Photographer Spends Six Years Documenting The Lives Of Retired Sex Workers In Mexico City

A shelter set up in 2006 has now helped around 250 women.

1. French photographer Bénédicte Desrus spent six years documenting Casa Xochiquetzal – a shelter for elderly sex workers in Mexico City.

Bénédicte Desrus / Via benedictedesrus.photoshelter.com

The home provides the women with food, health services and courses helping them rediscover their self-confidence and deal with traumatic aspects of their lives.

Casa Xochiquetzal was opened by Carmen Munoz, a retired sex worker, in 2006.

2. Around 26 former prostitutes, aged between 55 and 86 live at the home, with more than 250 women having received help since it opened.

Bénédicte Desrus / Via benedictedesrus.photoshelter.com

3. According to Slate, Munoz spent 20 years trying to convince the government and NGOs to open the shelter before Mexico City’s municipal government provided the building and resources.

Bénédicte Desrus / Via benedictedesrus.photoshelter.com

Portrait of Jimena, a resident of Casa Xochiquetzal, at the shelter.

4. After earning the women’s trust, Desrus teamed up with journalist Celia Gómez Ramos and the pair created a book entitled “Las Amorosas Más Bravas”(The Toughest Lovers).

Bénédicte Desrus / Via benedictedesrus.photoshelter.com

They said they wanted to show the women’s stories of survival.

5. One of the residents Amalia, 66, has suffered from schizophrenia for 22 years.

Bénédicte Desrus / Via benedictedesrus.photoshelter.com

To earn a bit of money, she collects plastic bottles to recycle and helps sell clothes in a stall operated by her boyfriend of 31 years.

6. Laeticia, originally from Chihuahua, left her husband when he brought another woman into their house.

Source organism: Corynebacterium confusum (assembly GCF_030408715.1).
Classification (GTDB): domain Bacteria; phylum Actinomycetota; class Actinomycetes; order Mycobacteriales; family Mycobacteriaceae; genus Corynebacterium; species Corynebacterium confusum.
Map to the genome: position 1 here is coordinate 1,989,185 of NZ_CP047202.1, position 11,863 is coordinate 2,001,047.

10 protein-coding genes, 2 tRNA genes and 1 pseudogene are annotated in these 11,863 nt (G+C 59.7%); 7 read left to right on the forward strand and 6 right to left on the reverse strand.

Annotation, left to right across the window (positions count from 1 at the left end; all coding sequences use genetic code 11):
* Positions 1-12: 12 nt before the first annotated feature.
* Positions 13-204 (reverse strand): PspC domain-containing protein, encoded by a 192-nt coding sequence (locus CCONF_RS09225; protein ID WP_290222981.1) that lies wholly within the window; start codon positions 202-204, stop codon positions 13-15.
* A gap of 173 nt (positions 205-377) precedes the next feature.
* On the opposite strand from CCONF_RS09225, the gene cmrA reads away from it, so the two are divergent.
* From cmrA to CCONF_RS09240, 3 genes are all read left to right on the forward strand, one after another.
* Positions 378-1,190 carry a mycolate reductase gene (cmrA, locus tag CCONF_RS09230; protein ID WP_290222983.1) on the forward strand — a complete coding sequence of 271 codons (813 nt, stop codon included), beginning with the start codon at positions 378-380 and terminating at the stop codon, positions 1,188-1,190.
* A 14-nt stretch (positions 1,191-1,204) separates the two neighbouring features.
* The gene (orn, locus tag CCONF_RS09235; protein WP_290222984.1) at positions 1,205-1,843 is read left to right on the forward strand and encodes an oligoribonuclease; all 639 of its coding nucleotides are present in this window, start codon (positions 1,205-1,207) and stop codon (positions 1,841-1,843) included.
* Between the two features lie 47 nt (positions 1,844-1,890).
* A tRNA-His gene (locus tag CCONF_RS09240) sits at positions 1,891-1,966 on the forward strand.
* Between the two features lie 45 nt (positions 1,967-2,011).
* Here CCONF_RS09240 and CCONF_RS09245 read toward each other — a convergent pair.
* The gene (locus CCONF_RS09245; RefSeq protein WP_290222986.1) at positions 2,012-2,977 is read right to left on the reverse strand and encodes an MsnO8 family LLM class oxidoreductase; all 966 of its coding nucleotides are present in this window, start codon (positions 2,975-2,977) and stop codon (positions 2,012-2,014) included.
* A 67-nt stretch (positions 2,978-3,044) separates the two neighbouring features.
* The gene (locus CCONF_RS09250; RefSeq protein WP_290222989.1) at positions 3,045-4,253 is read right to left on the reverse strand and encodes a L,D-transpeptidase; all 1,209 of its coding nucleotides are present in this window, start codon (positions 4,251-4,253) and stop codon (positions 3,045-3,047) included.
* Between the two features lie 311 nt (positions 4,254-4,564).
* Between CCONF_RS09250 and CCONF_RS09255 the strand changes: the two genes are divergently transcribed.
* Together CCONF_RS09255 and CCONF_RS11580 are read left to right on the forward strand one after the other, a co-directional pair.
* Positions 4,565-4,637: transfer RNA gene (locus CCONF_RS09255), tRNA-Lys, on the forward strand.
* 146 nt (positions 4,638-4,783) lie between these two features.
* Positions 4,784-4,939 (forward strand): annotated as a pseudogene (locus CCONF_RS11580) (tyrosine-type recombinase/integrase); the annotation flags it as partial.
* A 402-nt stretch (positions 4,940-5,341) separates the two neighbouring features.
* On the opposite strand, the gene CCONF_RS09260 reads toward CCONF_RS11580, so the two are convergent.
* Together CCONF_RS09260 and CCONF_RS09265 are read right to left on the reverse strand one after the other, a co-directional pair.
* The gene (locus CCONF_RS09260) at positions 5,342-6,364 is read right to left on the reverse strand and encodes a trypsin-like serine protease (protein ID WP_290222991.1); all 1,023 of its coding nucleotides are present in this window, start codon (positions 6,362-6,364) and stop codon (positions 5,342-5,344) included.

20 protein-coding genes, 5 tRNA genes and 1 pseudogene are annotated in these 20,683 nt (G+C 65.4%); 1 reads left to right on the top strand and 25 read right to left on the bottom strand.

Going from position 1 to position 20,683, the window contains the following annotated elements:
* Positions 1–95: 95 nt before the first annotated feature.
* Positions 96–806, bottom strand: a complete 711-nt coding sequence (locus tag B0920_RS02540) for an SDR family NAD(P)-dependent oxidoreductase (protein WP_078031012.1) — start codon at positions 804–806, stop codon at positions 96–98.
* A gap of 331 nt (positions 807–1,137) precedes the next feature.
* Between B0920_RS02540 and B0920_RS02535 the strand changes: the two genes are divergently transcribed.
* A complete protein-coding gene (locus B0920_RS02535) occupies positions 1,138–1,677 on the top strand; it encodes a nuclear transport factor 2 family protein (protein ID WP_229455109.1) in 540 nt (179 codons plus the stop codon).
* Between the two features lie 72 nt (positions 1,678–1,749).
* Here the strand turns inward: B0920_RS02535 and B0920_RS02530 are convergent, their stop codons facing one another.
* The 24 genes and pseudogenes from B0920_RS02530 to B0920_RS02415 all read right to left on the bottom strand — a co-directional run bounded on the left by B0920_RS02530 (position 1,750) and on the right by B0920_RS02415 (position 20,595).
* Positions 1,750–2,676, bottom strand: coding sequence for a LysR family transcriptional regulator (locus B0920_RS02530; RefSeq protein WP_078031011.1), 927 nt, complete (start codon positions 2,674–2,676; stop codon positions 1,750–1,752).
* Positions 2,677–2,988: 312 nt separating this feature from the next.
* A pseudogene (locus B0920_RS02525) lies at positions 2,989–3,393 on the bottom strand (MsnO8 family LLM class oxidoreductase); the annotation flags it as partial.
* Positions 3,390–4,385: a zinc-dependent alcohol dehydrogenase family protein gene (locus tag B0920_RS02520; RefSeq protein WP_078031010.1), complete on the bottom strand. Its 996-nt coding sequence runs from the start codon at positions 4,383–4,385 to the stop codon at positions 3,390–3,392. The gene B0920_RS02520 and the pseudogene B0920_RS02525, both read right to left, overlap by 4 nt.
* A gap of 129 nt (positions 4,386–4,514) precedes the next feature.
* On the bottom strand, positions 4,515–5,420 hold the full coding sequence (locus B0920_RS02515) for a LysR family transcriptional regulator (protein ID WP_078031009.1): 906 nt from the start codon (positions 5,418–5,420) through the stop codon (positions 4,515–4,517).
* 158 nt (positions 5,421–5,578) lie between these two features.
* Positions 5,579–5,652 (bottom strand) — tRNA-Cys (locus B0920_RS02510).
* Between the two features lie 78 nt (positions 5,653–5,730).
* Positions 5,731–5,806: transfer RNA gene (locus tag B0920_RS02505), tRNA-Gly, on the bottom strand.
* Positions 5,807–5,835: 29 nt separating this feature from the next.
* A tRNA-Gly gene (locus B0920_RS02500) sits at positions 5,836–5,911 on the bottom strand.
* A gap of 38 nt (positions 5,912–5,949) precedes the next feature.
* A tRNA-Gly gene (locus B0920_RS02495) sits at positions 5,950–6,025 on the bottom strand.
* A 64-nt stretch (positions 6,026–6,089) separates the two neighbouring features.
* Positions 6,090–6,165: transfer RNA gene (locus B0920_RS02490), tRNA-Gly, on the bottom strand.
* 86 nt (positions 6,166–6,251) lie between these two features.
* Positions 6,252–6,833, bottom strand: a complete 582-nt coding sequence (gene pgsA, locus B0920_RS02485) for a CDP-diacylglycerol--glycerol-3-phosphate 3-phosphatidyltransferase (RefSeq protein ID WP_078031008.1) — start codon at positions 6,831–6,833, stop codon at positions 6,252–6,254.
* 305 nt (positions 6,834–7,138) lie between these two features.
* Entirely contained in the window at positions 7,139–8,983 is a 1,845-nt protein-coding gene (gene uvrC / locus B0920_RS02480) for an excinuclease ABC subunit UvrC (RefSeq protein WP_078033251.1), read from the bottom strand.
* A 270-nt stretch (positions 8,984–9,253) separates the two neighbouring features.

Bénédicte Desrus / Via benedictedesrus.photoshelter.com

She abandoned everything, including her children, and has reportedly tried twice to commit suicide.

At Casa Xochiquetzal, she practices yoga daily and also stays active by knitting, embroidering and reading the Bible.

7. When this photographer was taken Paola was one of the youngest women at the shelter and still worked the streets.

Bénédicte Desrus / Via benedictedesrus.photoshelter.com

On 1 January 2011, she disappeared from the home and never came back.

8. Sonia was 14 when she received a bullet wound in her head after being raped.

Bénédicte Desrus / Via benedictedesrus.photoshelter.com

Her left arm and leg are paralysed.

Despite her injuries, she’s described as “confident, loquacious and stylish”.

9. Despite remembering her childhood fondly, Norma was abused by one of her brother’s friends when she was 9 years old, as well as being assaulted by a priest where she lived.

Bénédicte Desrus / Via benedictedesrus.photoshelter.com

She later found work as a waitress in various red-light districts. She apparently always liked watching the dancers up close, “but not so close she’d get burnt”.

10. Canela is 72 and suffers from a number of illnesses, including Down’s syndrome.

Bénédicte Desrus / Via benedictedesrus.photoshelter.com

Of all the women at Casa Xochiquetzal, Canela is the only one who did not have children.

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